Green-winged Teal               1
American Black Duck           125     47
Mallard                      1441    984
Northern Shoveler              11      8
Northern Pintail                       1
Gadwall                        82     74
American Wigeon                49    119
Canvasback                   2458    826
Redhead                         2      6
Ring-necked Duck                9    130
Greater Scaup                  22      9
Lesser Scaup                  383   6738
   scaup sp.                  252   1002
Oldsquaw                       34      1
Common Goldeneye              155    226
Bufflehead                    457    315
Hooded Merganser               63    186
Common Merganser                1     64
Red-breasted Merganser          4     23
Ruddy Duck                   6277   3967
Black Vulture                         24
Turkey Vulture                 16     40
Bald Eagle                      5      4
Northern Harrier                7      2
Sharp-shinned Hawk              6      3
Cooper's Hawk                   4      4
Red-shouldered Hawk             9     11
Red-tailed Hawk                25     25
American Kestrel               19      9
Peregrine Falcon                2      2
Ring-necked Pheasant            2     13
Northern Bobwhite              12     10
Virginia Rail                  11      5
American Coot                 192   1824
Lesser Yellowlegs               1
Common Snipe                   14
Killdeer                       47     17
Woodcock                               1
Laughing Gull                   1
Bonaparte's Gull             1782    343
Ring-billed Gull             5884   2578
Herring Gull                 2151  11862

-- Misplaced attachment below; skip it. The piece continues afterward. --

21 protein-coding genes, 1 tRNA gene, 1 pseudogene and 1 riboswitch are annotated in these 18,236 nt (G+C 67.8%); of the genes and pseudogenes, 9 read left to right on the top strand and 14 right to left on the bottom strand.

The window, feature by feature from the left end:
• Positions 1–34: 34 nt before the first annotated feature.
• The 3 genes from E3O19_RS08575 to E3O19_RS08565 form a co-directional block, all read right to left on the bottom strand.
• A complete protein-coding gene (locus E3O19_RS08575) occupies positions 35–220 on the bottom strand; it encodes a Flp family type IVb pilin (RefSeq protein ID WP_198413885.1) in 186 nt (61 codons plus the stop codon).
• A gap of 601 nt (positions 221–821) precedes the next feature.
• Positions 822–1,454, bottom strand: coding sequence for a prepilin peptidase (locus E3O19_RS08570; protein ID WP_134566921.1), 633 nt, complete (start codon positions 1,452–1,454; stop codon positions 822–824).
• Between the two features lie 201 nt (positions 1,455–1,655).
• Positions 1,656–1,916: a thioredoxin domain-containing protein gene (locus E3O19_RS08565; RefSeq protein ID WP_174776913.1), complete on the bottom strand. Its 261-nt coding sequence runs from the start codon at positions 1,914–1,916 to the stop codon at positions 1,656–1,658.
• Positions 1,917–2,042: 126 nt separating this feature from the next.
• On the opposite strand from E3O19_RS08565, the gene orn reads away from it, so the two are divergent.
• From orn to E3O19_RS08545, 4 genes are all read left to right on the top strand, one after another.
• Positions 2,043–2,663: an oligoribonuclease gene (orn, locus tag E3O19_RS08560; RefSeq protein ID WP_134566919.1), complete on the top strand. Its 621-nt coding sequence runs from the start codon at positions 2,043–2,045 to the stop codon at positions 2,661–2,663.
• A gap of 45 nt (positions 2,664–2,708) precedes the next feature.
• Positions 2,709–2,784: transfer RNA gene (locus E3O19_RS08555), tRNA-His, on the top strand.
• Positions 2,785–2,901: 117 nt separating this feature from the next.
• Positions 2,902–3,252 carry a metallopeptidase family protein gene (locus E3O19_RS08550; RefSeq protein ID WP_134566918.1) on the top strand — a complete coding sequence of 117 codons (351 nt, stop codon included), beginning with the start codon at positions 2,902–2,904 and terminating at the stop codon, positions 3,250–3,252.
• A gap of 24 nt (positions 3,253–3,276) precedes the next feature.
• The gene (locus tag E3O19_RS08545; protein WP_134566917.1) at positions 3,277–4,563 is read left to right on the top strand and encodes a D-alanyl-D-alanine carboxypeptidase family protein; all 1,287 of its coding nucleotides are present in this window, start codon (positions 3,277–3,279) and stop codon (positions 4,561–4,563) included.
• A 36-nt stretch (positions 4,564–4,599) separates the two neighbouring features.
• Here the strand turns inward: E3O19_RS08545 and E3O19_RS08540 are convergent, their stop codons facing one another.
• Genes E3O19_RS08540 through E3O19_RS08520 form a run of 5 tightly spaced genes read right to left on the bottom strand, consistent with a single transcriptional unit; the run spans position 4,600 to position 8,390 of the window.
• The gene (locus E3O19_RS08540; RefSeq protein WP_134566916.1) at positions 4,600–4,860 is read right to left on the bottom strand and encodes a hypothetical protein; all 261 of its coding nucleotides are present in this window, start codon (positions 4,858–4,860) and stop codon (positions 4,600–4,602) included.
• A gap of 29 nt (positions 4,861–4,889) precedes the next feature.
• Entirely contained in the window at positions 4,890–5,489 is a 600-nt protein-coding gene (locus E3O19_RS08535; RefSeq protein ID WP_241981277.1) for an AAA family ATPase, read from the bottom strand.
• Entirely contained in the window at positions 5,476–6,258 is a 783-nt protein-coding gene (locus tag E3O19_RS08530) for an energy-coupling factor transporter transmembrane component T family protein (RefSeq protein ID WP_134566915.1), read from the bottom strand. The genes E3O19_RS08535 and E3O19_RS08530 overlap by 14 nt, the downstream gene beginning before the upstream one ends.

Lesser Black-backed Gull        1       
Great Black-backed Gull       223    591
   gull sp.                           15
Rock Dove                    1644   1913
Mourning Dove                 364    339
Eastern Screech Owl                   31
Great Horned Owl                2      5
Barred Owl                             1
Belted Kingfisher              17     12
Red-bellied Woodpecker         35     52
Yellow-bellied Sapsucker        1      5
Downy                          69     63
Hairy Woodpecker                5     16
Northern Flicker               47     53
Pileated Woodpecker             2      7
Eastern Phoebe                  1      1
Horned Lark                    20
Blue Jay                       89    112
American Crow                 642    522
Fish Crow                     133     57
   crow sp.                   928   1033
Carolina Chickadee            202    203
Tufted Titmouse                71    114
Red-breasted Nuthatch           3     34
White breasted Nuthatch        27     25
Brown Creeper                   4      6
Carolina Wren                  93     72
Winter Wren                     5      5
Sedge Wren                      1
Marsh Wren                      7      3